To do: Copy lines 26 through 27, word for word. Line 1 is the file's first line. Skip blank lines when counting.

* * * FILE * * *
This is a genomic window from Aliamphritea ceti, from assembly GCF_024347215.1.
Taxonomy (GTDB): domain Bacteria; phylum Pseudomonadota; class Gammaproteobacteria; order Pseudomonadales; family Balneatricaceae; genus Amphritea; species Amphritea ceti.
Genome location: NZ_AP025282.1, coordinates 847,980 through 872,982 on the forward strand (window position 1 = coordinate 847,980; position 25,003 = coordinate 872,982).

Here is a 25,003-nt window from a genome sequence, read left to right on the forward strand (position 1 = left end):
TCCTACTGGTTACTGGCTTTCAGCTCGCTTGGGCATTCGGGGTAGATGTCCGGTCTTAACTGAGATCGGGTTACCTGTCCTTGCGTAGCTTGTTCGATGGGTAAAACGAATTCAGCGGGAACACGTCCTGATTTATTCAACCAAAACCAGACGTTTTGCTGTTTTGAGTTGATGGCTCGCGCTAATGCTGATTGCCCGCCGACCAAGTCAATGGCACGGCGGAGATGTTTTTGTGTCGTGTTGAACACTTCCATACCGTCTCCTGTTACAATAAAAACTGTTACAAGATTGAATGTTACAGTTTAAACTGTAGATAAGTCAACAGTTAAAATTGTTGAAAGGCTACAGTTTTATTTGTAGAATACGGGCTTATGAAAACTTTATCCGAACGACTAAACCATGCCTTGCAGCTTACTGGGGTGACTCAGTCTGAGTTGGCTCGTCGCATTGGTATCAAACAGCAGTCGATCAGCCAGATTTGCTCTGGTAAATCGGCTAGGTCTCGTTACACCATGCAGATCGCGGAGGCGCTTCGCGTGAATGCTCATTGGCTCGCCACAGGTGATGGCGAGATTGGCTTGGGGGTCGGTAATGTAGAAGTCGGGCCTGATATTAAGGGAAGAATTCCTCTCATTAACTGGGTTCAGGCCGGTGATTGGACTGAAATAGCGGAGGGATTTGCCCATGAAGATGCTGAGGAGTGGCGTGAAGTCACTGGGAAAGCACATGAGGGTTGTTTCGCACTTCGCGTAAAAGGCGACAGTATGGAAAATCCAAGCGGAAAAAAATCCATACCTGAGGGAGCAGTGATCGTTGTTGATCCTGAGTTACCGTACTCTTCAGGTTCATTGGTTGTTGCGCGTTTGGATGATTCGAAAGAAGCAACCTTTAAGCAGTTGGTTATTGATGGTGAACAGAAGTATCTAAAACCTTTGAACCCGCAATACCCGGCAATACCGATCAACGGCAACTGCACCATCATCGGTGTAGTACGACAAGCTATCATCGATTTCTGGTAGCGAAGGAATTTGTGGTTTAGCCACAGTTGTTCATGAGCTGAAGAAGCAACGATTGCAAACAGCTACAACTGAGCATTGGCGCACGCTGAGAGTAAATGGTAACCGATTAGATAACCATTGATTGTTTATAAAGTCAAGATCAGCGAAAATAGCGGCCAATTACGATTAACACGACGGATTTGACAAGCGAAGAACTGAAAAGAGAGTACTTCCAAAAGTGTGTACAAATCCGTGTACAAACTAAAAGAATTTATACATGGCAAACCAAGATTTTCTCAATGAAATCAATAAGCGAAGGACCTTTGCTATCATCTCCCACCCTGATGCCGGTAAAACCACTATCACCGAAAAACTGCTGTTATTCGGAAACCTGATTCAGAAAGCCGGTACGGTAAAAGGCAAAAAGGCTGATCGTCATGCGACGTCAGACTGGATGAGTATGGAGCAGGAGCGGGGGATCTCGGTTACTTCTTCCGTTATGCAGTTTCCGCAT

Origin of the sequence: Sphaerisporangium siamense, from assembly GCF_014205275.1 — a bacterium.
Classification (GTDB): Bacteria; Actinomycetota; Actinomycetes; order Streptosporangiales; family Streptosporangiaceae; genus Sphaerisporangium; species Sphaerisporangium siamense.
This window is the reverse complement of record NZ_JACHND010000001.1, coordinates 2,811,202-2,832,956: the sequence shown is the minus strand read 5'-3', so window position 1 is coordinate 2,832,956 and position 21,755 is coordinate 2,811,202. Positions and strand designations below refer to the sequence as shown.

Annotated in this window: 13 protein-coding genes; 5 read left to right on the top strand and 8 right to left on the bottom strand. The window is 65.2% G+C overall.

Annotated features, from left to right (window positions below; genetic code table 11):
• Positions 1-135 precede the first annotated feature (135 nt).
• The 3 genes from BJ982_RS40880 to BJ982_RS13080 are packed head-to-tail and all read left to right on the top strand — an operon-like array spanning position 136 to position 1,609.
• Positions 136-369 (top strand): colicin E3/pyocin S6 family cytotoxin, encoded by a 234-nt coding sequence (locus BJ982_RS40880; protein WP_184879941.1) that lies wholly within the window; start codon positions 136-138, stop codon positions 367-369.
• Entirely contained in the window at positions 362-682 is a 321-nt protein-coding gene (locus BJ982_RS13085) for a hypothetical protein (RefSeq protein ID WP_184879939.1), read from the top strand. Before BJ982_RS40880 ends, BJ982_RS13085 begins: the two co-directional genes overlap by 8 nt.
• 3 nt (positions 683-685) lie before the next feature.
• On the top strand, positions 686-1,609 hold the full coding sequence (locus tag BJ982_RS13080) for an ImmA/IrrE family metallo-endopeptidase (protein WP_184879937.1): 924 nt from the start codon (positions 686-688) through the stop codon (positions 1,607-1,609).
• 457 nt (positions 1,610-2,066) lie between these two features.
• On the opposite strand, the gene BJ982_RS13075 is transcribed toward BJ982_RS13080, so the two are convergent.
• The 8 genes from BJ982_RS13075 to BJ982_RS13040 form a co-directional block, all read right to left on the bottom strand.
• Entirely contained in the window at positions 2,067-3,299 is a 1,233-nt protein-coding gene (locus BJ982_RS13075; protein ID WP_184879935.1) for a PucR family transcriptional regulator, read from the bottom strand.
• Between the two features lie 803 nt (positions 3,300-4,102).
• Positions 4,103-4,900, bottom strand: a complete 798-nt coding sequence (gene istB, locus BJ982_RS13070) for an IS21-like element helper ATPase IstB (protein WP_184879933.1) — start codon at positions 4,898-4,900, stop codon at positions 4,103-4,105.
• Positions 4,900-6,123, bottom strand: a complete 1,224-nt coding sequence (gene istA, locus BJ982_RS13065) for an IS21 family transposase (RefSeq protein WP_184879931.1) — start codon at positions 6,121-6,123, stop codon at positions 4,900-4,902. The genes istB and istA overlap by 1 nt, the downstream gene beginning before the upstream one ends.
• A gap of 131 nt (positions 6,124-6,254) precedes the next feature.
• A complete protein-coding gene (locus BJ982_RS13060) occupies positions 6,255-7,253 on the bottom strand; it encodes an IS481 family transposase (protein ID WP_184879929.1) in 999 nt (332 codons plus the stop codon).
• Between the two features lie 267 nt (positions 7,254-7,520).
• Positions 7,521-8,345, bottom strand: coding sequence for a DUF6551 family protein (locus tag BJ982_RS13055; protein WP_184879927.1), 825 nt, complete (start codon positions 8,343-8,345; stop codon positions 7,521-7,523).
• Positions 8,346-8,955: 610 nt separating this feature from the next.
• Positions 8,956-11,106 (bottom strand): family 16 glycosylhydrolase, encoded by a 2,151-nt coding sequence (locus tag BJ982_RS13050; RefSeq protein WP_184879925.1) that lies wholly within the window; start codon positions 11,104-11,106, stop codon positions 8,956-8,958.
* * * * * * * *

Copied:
• Between the two features lie 267 nt (positions 7,254-7,520).
• Positions 7,521-8,345, bottom strand: coding sequence for a DUF6551 family protein (locus tag BJ982_RS13055; protein WP_184879927.1), 825 nt, complete (start codon positions 8,343-8,345; stop codon positions 7,521-7,523).